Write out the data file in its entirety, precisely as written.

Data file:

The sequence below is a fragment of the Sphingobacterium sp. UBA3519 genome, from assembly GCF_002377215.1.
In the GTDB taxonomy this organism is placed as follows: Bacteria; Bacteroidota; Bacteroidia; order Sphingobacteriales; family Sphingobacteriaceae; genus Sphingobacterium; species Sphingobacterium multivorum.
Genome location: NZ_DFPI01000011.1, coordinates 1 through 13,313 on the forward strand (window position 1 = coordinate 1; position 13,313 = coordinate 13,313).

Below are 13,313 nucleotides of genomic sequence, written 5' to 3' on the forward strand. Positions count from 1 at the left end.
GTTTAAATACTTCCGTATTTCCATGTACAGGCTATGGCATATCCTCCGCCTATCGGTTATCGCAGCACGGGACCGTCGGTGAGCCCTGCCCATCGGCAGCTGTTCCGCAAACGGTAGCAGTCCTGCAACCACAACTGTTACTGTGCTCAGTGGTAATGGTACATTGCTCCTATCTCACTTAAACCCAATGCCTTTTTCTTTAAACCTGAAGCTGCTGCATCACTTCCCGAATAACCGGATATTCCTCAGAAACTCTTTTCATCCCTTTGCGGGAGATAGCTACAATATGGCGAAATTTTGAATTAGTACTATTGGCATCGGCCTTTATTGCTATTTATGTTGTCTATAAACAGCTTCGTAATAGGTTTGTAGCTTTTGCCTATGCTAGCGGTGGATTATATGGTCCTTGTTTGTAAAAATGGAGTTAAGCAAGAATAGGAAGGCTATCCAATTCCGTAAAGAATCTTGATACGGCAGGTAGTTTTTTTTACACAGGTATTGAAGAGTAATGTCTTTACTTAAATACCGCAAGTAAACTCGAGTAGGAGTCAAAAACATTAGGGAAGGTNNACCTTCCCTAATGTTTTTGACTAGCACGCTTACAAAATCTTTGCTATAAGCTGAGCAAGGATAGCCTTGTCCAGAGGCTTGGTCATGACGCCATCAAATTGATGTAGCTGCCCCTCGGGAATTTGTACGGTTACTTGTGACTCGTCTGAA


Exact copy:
The sequence below is a fragment of the Sphingobacterium sp. UBA3519 genome, from assembly GCF_002377215.1.
In the GTDB taxonomy this organism is placed as follows: Bacteria; Bacteroidota; Bacteroidia; order Sphingobacteriales; family Sphingobacteriaceae; genus Sphingobacterium; species Sphingobacterium multivorum.
Genome location: NZ_DFPI01000011.1, coordinates 1 through 13,313 on the forward strand (window position 1 = coordinate 1; position 13,313 = coordinate 13,313).

Below are 13,313 nucleotides of genomic sequence, written 5' to 3' on the forward strand. Positions count from 1 at the left end.
GTTTAAATACTTCCGTATTTCCATGTACAGGCTATGGCATATCCTCCGCCTATCGGTTATCGCAGCACGGGACCGTCGGTGAGCCCTGCCCATCGGCAGCTGTTCCGCAAACGGTAGCAGTCCTGCAACCACAACTGTTACTGTGCTCAGTGGTAATGGTACATTGCTCCTATCTCACTTAAACCCAATGCCTTTTTCTTTAAACCTGAAGCTGCTGCATCACTTCCCGAATAACCGGATATTCCTCAGAAACTCTTTTCATCCCTTTGCGGGAGATAGCTACAATATGGCGAAATTTTGAATTAGTACTATTGGCATCGGCCTTTATTGCTATTTATGTTGTCTATAAACAGCTTCGTAATAGGTTTGTAGCTTTTGCCTATGCTAGCGGTGGATTATATGGTCCTTGTTTGTAAAAATGGAGTTAAGCAAGAATAGGAAGGCTATCCAATTCCGTAAAGAATCTTGATACGGCAGGTAGTTTTTTTTACACAGGTATTGAAGAGTAATGTCTTTACTTAAATACCGCAAGTAAACTCGAGTAGGAGTCAAAAACATTAGGGAAGGTNNACCTTCCCTAATGTTTTTGACTAGCACGCTTACAAAATCTTTGCTATAAGCTGAGCAAGGATAGCCTTGTCCAGAGGCTTGGTCATGACGCCATCAAATTGATGTAGCTGCCCCTCGGGAATTTGTACGGTTACTTGTGACTCGTCTGAA